A favourable global context
The bioeconomy is today becoming a priority at the regional, national, European and international level.
In 2017, the Grand Est region decided to make the bioeconomy one of the cornerstones of its economic development plans. In collaboration with operators in the sector, it developed a bioeconomy strategy which was adopted by the council in 2019, designed to promote growth and competitiveness among the region’s companies.
The objective of the strategy is to turn the Grand Est region into a European bioeconomy benchmark. It has been designed to provide sustainable responses to the most basic needs of its inhabitants (food, housing, heating and mobility), but also to combat climate change and create jobs in the region that cannot be offshored. Objective: to reconcile economic growth with ecological transition.
The 2019-2022 roadmap for development of the bioeconomy in the Grand Est region is based on 5 priorities:
To implement energy strategies at the local level
To develop regional biorefineries
To deploy sustainable agriculture able to produce more and better
To promote biobased materials in construction and renovation
To produce food with biobased ingredients and sustainable packaging covered by enhanced traceability
In 2017, France introduced a sustainable development framework for the bioeconomy which is consistent with the resources and needs of our region while avoiding overexploitation. This strategy was followed by an action plan in 2018 broken down into five main areas:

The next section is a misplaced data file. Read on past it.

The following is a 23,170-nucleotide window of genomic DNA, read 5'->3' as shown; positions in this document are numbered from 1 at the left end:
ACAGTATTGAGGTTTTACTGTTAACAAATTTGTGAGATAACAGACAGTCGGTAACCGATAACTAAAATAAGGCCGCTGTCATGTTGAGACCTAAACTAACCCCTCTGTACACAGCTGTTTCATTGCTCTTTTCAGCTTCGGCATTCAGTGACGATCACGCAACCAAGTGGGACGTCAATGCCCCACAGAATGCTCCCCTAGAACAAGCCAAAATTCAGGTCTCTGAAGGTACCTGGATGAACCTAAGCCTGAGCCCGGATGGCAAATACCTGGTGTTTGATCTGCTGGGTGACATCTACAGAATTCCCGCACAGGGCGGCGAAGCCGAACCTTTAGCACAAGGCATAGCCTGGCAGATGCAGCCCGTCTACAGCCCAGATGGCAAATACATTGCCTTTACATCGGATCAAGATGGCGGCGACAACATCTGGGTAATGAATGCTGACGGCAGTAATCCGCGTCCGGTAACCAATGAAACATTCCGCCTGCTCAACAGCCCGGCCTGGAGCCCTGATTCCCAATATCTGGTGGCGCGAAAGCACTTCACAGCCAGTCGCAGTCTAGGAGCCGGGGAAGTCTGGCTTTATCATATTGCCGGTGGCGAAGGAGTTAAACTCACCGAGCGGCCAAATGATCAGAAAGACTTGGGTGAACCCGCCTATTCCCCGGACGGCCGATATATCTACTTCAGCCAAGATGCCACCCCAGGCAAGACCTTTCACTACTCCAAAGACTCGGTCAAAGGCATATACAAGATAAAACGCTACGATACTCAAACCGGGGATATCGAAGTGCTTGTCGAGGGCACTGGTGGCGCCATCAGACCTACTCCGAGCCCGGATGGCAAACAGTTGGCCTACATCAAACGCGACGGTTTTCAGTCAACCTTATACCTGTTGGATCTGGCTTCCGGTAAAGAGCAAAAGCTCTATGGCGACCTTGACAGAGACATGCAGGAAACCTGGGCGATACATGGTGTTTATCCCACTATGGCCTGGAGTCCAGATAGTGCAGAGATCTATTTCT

- Enhanced knowledge
- Promotion of the bioeconomy and its products to the general public
- Creation of the conditions for balanced supply and demand
- Sustainable production, exploitation and processing of bioresources
- Removing obstacles and mobilising financing
On 11 October 2018, the European Commission presented a revised action plan for a “sustainable and circular bioeconomy” serving society, the environment and the economy in Europe. Designed to promote a sector “able to create one million new green jobs by 2030” this strategy revises the one adopted in 2012 named “Innovating for Sustainable Growth: A Bioeconomy for Europe”.
In order to guide this collective effort, in 2019 the Commission launched 14 concrete measures covering three key objectives:
- To strengthen and scale up the bio-based sectors, unlock investments and markets
- To deploy local bioeconomies rapidly across the whole of Europe
- To understand the ecological boundaries of the bioeconomy
The bioeconomy meets a number of the 2030 Sustainable Development Goals adopted by the UN General Assembly on 25 September 2015:
- Improving nutrition and promoting sustainable agriculture
- Use of renewable energies
- Promoting resilient infrastructure and sustainable industrialisation
- Tackling climate change